There was no history of trauma but similar episodes of leg pain had occurred since 2007 (twice in the right thigh and once in the left thigh), resulting in multiple admissions.
He had a 90 pack-year smoking history (quit seven months prior to last admission) and history of alcohol abuse. The patient was taken back to the operating room for wound exploration where multiple hematomas within viable muscle were found.
Results of the MRI scan and muscle biopsy from the right thigh performed six month prior to this admission were reviewed. However, in contrast, our case had multiple admissions to our hospital and other facilities with similar presentation, and was managed as a case of cellulites. A hyper-intense T2-weighted muscle signal, a reflection of increased tissue water, is the most common finding.
This is established as the standard of care, although pathology can definitely re-occur as seen in our patient. Hospitalists and primary care physicians should be educated extensively on this entity, keeping it among the differential diagnosis of the diabetic patient with non-traumatic leg pain and swelling.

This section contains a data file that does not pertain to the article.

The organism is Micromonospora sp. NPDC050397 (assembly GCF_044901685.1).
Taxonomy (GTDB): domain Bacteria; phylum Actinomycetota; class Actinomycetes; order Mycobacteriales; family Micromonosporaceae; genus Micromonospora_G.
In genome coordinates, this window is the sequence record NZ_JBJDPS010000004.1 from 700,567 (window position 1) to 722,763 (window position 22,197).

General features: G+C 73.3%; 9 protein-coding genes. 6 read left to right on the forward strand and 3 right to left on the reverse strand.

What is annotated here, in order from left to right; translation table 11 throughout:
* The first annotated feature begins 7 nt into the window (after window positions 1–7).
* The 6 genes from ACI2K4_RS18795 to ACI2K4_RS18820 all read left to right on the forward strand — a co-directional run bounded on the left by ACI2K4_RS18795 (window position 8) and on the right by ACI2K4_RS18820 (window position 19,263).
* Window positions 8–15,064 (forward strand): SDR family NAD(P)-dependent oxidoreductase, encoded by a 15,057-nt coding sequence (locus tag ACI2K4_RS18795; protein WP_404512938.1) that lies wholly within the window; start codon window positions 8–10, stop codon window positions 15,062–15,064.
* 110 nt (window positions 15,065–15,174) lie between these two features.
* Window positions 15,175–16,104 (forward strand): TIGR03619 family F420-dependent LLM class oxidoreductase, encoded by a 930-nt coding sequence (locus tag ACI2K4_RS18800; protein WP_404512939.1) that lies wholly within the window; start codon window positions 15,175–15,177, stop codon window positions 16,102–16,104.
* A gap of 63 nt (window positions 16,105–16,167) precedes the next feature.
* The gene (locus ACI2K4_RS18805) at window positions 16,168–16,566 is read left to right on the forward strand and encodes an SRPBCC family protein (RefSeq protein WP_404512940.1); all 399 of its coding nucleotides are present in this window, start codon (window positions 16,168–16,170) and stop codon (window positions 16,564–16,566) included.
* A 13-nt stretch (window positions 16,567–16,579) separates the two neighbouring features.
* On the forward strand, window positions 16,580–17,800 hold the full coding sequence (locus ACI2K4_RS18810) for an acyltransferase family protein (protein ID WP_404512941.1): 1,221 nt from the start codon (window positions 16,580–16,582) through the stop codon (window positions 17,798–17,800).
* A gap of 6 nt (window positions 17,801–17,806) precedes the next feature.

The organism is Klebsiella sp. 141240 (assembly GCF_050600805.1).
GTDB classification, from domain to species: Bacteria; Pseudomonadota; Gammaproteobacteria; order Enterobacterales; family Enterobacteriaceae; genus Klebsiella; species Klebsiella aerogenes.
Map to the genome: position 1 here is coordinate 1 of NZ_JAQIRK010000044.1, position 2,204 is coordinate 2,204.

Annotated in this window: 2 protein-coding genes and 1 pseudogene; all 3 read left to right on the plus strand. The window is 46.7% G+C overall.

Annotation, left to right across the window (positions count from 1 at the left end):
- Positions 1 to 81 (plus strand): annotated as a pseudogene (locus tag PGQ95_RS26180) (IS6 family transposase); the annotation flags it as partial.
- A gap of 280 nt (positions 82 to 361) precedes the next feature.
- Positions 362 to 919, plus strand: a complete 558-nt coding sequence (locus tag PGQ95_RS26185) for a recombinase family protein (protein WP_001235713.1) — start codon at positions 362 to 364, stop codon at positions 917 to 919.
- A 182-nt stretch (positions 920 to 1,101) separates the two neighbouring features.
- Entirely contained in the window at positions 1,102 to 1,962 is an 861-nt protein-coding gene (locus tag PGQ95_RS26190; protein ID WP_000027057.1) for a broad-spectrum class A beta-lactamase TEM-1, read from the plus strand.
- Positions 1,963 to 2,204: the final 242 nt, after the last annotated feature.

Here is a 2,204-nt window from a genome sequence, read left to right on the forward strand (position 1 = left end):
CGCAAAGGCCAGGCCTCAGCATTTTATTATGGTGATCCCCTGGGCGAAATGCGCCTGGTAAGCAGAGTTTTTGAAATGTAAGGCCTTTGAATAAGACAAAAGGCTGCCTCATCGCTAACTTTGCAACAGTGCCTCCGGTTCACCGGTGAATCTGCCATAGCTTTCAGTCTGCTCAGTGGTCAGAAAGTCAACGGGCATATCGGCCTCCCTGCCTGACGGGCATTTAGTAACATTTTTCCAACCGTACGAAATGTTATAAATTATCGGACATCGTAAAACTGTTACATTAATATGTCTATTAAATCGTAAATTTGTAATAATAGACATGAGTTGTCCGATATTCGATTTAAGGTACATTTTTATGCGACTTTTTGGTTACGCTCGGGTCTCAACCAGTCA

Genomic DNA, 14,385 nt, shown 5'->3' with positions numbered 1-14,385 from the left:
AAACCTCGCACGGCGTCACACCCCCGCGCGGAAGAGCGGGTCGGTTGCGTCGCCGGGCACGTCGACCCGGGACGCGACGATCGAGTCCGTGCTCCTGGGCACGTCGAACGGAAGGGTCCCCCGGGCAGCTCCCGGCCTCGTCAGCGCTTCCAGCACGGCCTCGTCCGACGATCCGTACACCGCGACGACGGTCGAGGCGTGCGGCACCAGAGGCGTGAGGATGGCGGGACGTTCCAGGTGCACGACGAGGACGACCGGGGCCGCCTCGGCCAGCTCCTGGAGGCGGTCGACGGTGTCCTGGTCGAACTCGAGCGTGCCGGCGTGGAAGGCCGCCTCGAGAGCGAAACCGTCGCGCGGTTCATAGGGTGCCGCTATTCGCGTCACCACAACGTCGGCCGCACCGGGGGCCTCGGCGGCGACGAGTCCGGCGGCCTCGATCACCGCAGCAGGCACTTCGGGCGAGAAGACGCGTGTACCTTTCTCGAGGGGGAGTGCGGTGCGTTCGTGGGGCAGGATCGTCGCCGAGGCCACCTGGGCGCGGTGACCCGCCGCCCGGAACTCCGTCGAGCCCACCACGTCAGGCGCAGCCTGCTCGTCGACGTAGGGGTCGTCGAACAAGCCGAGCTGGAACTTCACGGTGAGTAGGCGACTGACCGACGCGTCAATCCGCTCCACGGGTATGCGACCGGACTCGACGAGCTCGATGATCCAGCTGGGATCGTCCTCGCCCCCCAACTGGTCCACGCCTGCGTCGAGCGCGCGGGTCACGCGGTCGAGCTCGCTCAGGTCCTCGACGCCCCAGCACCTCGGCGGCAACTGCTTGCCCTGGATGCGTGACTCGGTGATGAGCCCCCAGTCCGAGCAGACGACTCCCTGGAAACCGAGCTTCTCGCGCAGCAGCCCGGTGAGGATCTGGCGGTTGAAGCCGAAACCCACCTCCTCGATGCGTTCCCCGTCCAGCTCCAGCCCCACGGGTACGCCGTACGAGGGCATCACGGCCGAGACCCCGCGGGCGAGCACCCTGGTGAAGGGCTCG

Diabetic myonecrosis in a previously healthy woman and review of a 25-year Mayo Clinic experience. 2013; This article is distributed the terms of Creative Commons Attribution License which permits unrestricted use, distribution and reproduction in any means provided the original authors and original publisher are properly credited. In case of trademark issues please contact the domain owner directly (contact information can be found in whois).
Until the early 1980s, no renoprotective treatment was available for use in diabetic nephropathy. His past medical history consisted of poorly controlled type 2 DM on insulin therapy, end stage renal diseases on hemodialysis and hypothyroidism.
Vascular ultrasound did not produce any definitive diagnosis and it was assessed as cellulites. His medications included lisinopril, metoprolol, levothyroxyne, citalopram, and both fast and long acting insulin.